Tools Your Doctor Will Use to Make a Diagnosis of MS
MS is a clinical diagnosis. This means there is no single test that can diagnose it. Instead, your doctor (usually a neurologist) will use many different types of information to assess your symptoms. The process starts with taking a thorough medical history and performing a neurological exam. Most people will also undergo central nervous system (brain and spinal cord) imaging. If the diagnosis is still unclear, evoked potentials tests and studies of the cerebrospinal fluid (CSF) may be used.1
Taking a history
The first step on the path to diagnosis is collecting a full symptom and medical history. Your doctor will ask about your specific symptoms and how long they have been occurring. They will also ask about past episodes of neurological symptoms. These will include symptoms both similar to and different from the ones you currently have. For example, if you currently have vision problems, but 3 months ago you had arm weakness or tingling, your doctor will want to know about both episodes.
Your doctor will also ask about any other medical conditions you have and what medicines you take. They may also ask about any recent illnesses or people around you who are sick. Sometimes, certain infections can present like MS. Doctors also ask if there are any medical conditions in your family. Family history may be helpful in determining what conditions you are at risk for. For example, a family history of MS or other autoimmune conditions may place you at a higher risk. Other neurological conditions in the family, like stroke, may also be helpful to know about.
Full neurological exam
After a full history is taken, a neurological exam will be performed. Your doctor will assess strength and sensation throughout your body. They will also pay special attention to your cranial nerves. These are 12 pairs of nerves that serve many functions in the head and neck. Cranial nerves are often impacted in MS.
Your doctor will also assess your coordination, your mental status, and the way you walk. They will also test a variety of reflexes. Any abnormalities in your neurological exam may point toward an underlying condition. In some cases, symptoms and exam findings are so specific that your doctor may be able to determine which exact area of the brain or spinal cord is impacted.2
Magnetic resonance imaging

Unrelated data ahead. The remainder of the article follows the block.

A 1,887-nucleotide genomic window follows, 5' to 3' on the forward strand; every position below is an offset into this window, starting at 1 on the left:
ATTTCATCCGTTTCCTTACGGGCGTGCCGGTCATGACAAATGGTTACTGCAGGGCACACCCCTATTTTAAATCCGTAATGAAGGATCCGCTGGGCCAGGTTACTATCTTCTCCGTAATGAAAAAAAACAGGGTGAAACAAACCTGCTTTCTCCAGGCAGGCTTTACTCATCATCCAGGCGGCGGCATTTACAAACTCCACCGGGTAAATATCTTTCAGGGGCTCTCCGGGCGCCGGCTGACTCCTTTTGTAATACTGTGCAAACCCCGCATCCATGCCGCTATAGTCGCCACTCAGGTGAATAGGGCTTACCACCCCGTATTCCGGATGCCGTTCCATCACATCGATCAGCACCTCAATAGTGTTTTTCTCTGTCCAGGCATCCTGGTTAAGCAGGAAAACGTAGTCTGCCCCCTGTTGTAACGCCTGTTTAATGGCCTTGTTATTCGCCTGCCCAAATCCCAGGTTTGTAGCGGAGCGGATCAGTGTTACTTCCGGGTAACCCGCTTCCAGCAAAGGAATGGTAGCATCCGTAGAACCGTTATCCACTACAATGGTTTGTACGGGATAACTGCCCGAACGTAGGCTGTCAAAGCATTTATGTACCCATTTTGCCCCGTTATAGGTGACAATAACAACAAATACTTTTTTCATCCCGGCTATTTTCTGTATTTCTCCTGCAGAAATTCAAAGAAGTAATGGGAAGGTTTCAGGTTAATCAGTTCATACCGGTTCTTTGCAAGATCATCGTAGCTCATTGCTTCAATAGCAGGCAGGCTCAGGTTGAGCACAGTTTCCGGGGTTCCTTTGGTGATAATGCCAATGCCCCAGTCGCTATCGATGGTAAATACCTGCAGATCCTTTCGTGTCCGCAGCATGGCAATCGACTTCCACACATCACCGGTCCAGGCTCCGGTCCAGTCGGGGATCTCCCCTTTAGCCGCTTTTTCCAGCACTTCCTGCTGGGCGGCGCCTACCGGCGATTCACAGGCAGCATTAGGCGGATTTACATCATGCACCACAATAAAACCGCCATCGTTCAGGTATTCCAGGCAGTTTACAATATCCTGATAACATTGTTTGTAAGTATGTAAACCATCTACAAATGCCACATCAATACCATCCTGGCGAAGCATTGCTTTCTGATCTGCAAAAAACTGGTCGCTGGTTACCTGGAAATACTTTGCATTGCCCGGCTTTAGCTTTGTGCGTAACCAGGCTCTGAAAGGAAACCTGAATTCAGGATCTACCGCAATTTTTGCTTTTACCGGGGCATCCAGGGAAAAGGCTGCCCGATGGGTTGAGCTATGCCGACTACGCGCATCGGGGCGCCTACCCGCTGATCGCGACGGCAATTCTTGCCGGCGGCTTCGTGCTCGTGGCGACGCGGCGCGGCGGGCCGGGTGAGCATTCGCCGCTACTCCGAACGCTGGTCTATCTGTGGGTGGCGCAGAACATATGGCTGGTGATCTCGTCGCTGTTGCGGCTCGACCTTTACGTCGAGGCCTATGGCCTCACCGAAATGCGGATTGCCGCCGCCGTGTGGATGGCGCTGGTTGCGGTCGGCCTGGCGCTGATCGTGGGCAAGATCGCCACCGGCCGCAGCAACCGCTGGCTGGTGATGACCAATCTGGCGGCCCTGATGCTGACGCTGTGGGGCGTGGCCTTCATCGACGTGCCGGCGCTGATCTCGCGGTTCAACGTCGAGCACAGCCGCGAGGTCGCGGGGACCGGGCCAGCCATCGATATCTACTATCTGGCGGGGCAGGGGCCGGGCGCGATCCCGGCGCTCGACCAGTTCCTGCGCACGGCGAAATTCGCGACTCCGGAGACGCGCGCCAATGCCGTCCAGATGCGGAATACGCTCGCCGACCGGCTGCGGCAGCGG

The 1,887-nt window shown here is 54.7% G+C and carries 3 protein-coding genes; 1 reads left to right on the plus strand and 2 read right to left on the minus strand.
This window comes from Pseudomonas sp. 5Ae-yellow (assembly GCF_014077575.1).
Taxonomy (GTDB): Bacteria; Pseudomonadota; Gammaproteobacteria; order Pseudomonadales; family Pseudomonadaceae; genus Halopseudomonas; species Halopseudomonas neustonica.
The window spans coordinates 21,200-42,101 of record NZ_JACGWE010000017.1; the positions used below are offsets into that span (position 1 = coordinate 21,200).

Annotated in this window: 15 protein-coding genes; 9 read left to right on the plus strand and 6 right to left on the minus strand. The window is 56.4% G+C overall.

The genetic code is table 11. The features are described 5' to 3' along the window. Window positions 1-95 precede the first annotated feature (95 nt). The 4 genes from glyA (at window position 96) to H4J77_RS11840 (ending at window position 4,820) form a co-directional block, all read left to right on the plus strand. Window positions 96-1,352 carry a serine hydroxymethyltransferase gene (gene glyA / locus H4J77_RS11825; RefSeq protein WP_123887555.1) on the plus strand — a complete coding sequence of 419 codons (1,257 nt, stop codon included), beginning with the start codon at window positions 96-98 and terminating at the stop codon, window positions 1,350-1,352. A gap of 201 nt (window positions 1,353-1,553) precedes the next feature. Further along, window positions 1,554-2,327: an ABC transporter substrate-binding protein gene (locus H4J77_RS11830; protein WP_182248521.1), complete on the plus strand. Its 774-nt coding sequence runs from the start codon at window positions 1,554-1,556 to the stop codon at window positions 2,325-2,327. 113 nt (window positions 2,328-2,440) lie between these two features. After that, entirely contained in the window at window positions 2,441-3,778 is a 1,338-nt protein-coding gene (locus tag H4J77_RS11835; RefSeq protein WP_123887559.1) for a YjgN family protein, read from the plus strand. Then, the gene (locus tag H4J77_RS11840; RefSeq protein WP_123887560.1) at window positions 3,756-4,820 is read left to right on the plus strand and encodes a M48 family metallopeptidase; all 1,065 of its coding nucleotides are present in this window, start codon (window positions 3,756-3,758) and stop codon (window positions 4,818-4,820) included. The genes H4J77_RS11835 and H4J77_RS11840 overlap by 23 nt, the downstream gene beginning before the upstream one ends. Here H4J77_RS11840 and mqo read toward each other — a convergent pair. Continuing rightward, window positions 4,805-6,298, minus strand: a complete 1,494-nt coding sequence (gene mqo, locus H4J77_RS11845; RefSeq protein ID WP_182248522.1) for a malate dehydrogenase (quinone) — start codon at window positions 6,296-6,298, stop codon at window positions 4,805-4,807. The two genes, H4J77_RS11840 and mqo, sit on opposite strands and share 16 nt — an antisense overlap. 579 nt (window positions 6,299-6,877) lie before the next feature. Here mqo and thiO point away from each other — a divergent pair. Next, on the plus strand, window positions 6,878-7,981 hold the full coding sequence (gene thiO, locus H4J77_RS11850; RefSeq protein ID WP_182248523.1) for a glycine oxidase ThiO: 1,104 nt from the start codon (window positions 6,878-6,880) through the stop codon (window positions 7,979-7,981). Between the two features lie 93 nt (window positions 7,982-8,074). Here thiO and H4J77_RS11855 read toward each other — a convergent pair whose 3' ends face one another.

Imaging of the brain and spinal cord can also be helpful in diagnosing MS. MS-related damage and inflammation can cause abnormal findings on MRI. These are called lesions. Lesions that are brighter on imaging indicate more recent inflammation. Lesions that are darker often represent older areas of damage. Lesions in different areas of the brain or that are of different ages may point toward MS.3,4
The McDonald criteria is a set of guidelines used to help diagnose MS based on symptoms and imaging findings. Doctors use these guidelines like a checklist to determine whether MS is the underlying cause of a person’s symptoms. The goal of the McDonald criteria is to identify MS-related symptoms and imaging findings that show MS damage has been occurring over time and in different areas of the brain. If the diagnosis is still unclear, CSF studies may also be helpful.5
CSF is collected through a process called a lumbar puncture (also called a spinal tap). During this procedure, a needle is inserted through the back and into the spinal cord to collect a small sample of spinal fluid. Not all people with MS-like symptoms will undergo a lumbar puncture. However, as mentioned, it can be helpful in situations in which the diagnosis is unclear. Doctors will look for the presence of a specific protein in the CSF called oligoclonal bands (O-bands). CSF studies can also help rule out other neurological issues like meningitis.6
Evoked potentials testing
Evoked potentials tests measure the response of the nervous system to different stimuli. In these tests, the nerves in specific sensory pathways are stimulated. This includes vision, hearing, and touch. As an example, nerves involved in the visual pathway may be triggered by flashing lights or different patterns on a screen. The speed at which these nerves respond and how strongly they respond can be measured.
In some cases, MS-related nerve damage may be present but is not severe enough to cause noticeable symptoms. This damage may be so subtle it is not even picked up on a neurological exam or on MRI. Evoked potentials tests can be used to detect nerve problems in these cases.3
Is there a blood test for diagnosing MS?
At this time, there is no blood test to diagnose MS. However, blood tests may be helpful in ruling out other similarly presenting conditions. Some of these include Lyme disease, vitamin deficiencies, certain infections, lupus, HIV, and more.